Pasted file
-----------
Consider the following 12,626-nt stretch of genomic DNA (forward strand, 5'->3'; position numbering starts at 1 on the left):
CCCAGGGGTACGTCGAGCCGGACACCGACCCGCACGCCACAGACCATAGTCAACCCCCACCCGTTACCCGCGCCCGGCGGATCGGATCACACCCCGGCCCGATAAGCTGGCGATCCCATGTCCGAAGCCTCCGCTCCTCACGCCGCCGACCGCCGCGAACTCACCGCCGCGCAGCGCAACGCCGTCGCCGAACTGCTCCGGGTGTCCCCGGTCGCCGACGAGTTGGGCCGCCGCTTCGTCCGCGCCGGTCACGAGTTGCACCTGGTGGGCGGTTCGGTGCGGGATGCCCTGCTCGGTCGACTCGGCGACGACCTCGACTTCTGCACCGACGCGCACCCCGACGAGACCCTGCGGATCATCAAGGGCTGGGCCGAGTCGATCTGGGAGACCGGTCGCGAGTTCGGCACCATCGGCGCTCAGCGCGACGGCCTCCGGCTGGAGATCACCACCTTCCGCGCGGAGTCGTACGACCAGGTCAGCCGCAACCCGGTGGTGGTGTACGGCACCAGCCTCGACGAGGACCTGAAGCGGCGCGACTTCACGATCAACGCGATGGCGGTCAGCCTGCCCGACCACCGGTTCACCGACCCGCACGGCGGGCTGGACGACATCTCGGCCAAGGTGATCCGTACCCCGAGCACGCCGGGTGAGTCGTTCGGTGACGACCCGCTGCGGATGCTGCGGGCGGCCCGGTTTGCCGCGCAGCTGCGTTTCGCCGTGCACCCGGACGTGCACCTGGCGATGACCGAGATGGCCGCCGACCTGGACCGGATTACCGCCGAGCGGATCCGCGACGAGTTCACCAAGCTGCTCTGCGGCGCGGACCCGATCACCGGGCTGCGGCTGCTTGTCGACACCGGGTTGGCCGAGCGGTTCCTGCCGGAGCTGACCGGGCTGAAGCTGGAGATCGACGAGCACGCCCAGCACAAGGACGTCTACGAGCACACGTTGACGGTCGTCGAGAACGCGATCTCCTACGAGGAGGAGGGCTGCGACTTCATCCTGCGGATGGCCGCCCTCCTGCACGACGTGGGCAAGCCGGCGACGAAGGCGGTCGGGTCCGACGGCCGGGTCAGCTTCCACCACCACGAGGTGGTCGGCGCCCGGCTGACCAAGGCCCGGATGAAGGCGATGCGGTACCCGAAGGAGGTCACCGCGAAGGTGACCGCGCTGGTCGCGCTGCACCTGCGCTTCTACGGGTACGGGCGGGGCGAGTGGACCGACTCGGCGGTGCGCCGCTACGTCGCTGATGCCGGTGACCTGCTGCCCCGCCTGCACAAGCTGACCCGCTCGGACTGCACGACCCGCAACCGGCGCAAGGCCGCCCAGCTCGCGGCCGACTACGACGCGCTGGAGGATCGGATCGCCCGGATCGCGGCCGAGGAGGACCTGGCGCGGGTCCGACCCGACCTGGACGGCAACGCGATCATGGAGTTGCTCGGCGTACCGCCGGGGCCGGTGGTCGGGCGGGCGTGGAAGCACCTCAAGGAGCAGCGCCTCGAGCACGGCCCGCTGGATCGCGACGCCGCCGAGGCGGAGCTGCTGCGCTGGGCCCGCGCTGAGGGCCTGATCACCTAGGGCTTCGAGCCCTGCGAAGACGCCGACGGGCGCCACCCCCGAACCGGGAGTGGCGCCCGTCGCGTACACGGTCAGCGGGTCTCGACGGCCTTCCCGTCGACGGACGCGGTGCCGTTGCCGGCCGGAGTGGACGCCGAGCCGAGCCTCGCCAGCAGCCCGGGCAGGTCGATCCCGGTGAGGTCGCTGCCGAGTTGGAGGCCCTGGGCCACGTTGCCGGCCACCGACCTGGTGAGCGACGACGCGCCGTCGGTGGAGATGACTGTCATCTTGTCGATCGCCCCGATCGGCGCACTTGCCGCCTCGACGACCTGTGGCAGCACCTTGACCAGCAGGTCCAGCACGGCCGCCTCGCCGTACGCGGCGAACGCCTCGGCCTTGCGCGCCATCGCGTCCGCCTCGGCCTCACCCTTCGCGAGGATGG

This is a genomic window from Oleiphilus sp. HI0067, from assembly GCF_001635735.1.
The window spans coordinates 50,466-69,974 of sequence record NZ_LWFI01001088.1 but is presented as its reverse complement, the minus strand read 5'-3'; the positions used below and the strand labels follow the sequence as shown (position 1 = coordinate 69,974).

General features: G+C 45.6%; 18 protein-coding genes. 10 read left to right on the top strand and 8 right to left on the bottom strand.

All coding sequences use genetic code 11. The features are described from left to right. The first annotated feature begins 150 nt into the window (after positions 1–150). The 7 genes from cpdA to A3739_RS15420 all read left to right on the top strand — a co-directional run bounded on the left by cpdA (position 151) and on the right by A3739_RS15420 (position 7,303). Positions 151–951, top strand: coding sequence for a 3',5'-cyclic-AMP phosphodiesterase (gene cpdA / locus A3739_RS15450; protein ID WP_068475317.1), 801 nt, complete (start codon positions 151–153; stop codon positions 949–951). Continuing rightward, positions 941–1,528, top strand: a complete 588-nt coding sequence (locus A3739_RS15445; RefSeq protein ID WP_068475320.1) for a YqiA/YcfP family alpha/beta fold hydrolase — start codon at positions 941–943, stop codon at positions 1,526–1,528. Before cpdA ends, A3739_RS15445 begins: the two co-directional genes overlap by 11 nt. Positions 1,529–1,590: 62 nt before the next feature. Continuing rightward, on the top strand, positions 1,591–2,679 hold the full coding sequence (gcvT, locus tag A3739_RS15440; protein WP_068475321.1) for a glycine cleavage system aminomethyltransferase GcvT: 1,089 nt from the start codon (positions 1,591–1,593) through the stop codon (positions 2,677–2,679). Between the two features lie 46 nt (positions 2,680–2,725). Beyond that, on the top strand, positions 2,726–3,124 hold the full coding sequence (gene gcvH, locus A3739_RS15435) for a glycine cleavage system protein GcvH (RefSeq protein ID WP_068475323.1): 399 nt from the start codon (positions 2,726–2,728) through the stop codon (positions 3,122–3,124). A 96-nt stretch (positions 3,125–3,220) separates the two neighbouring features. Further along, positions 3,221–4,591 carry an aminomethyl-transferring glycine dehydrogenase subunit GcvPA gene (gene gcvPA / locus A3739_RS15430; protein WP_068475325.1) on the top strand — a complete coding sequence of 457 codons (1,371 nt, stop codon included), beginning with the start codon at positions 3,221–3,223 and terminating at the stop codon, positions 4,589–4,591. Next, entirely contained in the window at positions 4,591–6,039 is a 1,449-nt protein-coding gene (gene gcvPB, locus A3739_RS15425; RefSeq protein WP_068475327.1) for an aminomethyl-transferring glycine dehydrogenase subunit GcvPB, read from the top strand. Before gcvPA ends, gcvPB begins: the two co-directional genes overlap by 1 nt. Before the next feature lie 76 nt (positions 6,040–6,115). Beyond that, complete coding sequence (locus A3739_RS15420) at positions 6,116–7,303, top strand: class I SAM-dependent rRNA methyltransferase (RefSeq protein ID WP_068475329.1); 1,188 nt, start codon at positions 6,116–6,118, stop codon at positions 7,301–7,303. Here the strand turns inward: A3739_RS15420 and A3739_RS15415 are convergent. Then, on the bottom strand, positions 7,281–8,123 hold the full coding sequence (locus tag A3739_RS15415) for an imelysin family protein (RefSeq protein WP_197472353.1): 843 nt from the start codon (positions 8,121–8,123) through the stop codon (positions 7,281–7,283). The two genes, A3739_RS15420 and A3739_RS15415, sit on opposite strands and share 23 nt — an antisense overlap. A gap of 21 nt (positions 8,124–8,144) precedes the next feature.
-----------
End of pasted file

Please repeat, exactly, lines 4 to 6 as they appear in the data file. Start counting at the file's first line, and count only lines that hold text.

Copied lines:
The window spans coordinates 50,466-69,974 of sequence record NZ_LWFI01001088.1 but is presented as its reverse complement, the minus strand read 5'-3'; the positions used below and the strand labels follow the sequence as shown (position 1 = coordinate 69,974).

General features: G+C 45.6%; 18 protein-coding genes. 10 read left to right on the top strand and 8 right to left on the bottom strand.

All coding sequences use genetic code 11. The features are described from left to right. The first annotated feature begins 150 nt into the window (after positions 1–150). The 7 genes from cpdA to A3739_RS15420 all read left to right on the top strand — a co-directional run bounded on the left by cpdA (position 151) and on the right by A3739_RS15420 (position 7,303). Positions 151–951, top strand: coding sequence for a 3',5'-cyclic-AMP phosphodiesterase (gene cpdA / locus A3739_RS15450; protein ID WP_068475317.1), 801 nt, complete (start codon positions 151–153; stop codon positions 949–951). Continuing rightward, positions 941–1,528, top strand: a complete 588-nt coding sequence (locus A3739_RS15445; RefSeq protein ID WP_068475320.1) for a YqiA/YcfP family alpha/beta fold hydrolase — start codon at positions 941–943, stop codon at positions 1,526–1,528. Before cpdA ends, A3739_RS15445 begins: the two co-directional genes overlap by 11 nt. Positions 1,529–1,590: 62 nt before the next feature. Continuing rightward, on the top strand, positions 1,591–2,679 hold the full coding sequence (gcvT, locus tag A3739_RS15440; protein WP_068475321.1) for a glycine cleavage system aminomethyltransferase GcvT: 1,089 nt from the start codon (positions 1,591–1,593) through the stop codon (positions 2,677–2,679). Between the two features lie 46 nt (positions 2,680–2,725). Beyond that, on the top strand, positions 2,726–3,124 hold the full coding sequence (gene gcvH, locus A3739_RS15435) for a glycine cleavage system protein GcvH (RefSeq protein ID WP_068475323.1): 399 nt from the start codon (positions 2,726–2,728) through the stop codon (positions 3,122–3,124). A 96-nt stretch (positions 3,125–3,220) separates the two neighbouring features. Further along, positions 3,221–4,591 carry an aminomethyl-transferring glycine dehydrogenase subunit GcvPA gene (gene gcvPA / locus A3739_RS15430; protein WP_068475325.1) on the top strand — a complete coding sequence of 457 codons (1,371 nt, stop codon included), beginning with the start codon at positions 3,221–3,223 and terminating at the stop codon, positions 4,589–4,591. Next, entirely contained in the window at positions 4,591–6,039 is a 1,449-nt protein-coding gene (gene gcvPB, locus A3739_RS15425; RefSeq protein WP_068475327.1) for an aminomethyl-transferring glycine dehydrogenase subunit GcvPB, read from the top strand. Before gcvPA ends, gcvPB begins: the two co-directional genes overlap by 1 nt. Before the next feature lie 76 nt (positions 6,040–6,115). Beyond that, complete coding sequence (locus A3739_RS15420) at positions 6,116–7,303, top strand: class I SAM-dependent rRNA methyltransferase (RefSeq protein ID WP_068475329.1); 1,188 nt, start codon at positions 6,116–6,118, stop codon at positions 7,301–7,303. Here the strand turns inward: A3739_RS15420 and A3739_RS15415 are convergent. Then, on the bottom strand, positions 7,281–8,123 hold the full coding sequence (locus tag A3739_RS15415) for an imelysin family protein (RefSeq protein WP_197472353.1): 843 nt from the start codon (positions 8,121–8,123) through the stop codon (positions 7,281–7,283). The two genes, A3739_RS15420 and A3739_RS15415, sit on opposite strands and share 23 nt — an antisense overlap. A gap of 21 nt (positions 8,124–8,144) precedes the next feature.